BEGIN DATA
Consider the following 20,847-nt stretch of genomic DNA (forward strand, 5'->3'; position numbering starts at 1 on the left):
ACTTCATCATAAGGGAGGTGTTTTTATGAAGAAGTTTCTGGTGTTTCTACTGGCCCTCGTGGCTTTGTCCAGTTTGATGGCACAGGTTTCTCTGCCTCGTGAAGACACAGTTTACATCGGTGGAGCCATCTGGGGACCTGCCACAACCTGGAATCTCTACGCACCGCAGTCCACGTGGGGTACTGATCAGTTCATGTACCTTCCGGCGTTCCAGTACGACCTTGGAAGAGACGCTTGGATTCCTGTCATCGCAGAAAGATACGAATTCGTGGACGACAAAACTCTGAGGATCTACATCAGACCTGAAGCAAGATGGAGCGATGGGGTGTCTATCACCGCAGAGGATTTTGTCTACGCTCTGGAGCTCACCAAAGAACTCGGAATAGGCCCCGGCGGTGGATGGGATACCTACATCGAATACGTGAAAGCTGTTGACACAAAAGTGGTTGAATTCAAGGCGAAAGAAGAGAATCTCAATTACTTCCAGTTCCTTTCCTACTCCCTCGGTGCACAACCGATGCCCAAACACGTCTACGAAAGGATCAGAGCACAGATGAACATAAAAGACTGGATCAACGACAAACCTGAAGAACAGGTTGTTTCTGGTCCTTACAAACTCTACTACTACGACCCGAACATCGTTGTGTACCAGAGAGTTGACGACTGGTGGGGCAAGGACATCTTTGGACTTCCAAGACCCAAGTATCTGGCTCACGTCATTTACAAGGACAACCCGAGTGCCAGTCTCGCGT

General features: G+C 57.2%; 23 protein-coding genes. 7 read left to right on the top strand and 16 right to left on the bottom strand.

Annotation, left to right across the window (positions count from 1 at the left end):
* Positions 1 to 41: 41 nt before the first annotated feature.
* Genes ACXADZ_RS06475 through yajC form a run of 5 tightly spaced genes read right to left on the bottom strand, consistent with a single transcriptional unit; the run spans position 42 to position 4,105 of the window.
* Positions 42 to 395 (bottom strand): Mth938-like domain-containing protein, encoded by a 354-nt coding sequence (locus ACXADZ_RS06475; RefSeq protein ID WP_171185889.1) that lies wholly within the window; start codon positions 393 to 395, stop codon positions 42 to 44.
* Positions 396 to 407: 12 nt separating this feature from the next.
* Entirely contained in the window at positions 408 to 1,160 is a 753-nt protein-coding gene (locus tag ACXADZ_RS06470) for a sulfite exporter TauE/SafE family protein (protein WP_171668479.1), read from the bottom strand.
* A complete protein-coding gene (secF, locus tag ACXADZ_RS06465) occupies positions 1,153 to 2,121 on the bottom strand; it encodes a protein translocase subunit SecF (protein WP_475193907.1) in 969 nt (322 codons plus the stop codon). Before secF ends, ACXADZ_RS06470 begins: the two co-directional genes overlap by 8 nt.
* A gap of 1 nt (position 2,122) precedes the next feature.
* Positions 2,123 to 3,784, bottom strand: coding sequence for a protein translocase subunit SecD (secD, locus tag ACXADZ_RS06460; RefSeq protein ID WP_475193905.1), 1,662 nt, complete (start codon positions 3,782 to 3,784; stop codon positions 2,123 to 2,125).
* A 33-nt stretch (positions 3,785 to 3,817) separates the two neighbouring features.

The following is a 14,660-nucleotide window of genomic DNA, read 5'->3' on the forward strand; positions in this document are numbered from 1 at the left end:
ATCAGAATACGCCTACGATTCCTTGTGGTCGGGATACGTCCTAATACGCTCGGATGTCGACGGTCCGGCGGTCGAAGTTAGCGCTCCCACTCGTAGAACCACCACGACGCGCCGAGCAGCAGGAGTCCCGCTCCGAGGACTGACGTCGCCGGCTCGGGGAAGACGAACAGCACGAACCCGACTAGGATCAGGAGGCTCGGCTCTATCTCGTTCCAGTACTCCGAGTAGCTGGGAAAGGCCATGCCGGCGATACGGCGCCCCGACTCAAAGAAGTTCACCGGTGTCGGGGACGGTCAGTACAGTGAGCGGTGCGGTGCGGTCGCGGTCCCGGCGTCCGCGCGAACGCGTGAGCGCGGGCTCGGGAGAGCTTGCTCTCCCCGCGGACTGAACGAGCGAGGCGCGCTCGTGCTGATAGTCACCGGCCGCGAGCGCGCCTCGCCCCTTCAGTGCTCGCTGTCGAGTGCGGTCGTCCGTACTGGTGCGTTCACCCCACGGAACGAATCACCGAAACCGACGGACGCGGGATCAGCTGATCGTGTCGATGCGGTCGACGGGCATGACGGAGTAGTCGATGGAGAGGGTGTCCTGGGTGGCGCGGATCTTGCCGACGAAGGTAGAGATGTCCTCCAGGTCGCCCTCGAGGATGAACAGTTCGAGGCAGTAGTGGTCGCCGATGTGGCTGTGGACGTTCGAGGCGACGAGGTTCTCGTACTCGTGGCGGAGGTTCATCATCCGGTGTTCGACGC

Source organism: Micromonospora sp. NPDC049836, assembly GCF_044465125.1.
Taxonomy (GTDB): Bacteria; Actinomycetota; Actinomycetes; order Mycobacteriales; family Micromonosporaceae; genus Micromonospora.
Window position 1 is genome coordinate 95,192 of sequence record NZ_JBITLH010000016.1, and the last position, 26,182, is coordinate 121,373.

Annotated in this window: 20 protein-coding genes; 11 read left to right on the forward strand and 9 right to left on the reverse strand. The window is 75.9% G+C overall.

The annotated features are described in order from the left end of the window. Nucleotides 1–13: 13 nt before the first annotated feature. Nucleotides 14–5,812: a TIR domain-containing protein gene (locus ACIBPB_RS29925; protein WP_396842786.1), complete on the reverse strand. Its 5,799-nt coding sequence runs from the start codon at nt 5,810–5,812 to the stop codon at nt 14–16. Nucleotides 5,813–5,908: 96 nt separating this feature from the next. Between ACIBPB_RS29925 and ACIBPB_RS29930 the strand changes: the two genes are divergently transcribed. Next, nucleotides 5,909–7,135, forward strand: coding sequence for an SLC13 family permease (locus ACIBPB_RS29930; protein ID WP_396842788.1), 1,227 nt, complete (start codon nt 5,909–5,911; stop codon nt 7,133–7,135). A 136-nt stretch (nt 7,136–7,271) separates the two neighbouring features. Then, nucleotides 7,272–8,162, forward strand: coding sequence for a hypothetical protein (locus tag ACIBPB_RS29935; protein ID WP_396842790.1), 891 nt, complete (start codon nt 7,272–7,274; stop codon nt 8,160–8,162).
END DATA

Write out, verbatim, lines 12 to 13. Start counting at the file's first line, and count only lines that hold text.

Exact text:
* Positions 2,123 to 3,784, bottom strand: coding sequence for a protein translocase subunit SecD (secD, locus tag ACXADZ_RS06460; RefSeq protein ID WP_475193905.1), 1,662 nt, complete (start codon positions 3,782 to 3,784; stop codon positions 2,123 to 2,125).
* A 33-nt stretch (positions 3,785 to 3,817) separates the two neighbouring features.